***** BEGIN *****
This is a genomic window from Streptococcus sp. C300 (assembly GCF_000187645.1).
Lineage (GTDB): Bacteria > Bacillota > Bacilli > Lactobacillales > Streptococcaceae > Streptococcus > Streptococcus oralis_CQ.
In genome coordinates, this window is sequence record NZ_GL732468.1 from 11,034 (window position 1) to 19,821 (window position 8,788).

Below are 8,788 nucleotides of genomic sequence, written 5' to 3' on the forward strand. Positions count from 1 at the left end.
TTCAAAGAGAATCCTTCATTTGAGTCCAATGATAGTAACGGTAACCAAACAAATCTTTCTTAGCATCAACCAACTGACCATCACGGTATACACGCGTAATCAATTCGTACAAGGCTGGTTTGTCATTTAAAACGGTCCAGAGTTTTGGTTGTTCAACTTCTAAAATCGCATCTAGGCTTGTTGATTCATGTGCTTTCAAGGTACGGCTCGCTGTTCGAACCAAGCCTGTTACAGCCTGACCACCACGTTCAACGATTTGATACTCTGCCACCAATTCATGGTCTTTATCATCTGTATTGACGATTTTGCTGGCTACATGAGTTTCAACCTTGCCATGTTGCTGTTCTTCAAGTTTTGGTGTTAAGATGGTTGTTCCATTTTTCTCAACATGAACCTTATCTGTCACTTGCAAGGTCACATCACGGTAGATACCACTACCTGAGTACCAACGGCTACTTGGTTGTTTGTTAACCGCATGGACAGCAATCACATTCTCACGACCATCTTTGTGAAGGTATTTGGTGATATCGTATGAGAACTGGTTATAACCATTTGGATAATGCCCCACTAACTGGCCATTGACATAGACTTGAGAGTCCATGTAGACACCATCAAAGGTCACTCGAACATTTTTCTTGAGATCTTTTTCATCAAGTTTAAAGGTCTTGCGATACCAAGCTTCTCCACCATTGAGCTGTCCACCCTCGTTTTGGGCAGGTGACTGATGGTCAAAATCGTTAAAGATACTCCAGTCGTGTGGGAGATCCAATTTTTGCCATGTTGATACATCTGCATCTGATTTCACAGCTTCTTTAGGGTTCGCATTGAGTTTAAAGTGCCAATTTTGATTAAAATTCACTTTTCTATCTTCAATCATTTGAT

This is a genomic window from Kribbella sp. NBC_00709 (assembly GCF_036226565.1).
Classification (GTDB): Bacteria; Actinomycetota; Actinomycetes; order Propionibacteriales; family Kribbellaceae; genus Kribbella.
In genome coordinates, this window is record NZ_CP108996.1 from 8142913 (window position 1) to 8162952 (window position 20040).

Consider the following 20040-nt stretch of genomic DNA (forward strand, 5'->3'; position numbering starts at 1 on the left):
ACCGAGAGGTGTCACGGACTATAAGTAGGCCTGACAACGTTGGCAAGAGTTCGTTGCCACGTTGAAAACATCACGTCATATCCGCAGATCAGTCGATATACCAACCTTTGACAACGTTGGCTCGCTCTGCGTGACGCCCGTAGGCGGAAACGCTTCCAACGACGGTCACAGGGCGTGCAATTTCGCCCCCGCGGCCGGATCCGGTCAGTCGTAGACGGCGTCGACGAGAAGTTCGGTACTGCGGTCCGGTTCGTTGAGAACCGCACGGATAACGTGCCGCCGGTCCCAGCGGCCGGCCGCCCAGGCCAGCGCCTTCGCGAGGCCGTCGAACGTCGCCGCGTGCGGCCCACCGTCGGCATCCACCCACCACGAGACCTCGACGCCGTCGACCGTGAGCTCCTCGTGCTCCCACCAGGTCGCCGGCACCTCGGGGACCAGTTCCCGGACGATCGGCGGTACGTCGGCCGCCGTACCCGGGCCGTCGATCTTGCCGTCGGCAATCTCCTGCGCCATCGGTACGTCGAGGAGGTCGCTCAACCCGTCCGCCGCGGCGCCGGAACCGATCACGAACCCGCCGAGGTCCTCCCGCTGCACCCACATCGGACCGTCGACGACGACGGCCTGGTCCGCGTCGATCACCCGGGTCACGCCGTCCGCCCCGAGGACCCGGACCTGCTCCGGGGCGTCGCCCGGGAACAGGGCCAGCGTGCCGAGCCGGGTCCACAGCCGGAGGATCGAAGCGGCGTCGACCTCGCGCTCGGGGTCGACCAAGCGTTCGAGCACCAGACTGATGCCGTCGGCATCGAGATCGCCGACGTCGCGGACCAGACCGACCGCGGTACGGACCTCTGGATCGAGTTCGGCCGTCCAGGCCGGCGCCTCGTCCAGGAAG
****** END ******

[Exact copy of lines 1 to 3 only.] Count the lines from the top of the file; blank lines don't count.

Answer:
This is a genomic window from Streptococcus sp. C300 (assembly GCF_000187645.1).
Lineage (GTDB): Bacteria > Bacillota > Bacilli > Lactobacillales > Streptococcaceae > Streptococcus > Streptococcus oralis_CQ.
In genome coordinates, this window is sequence record NZ_GL732468.1 from 11,034 (window position 1) to 19,821 (window position 8,788).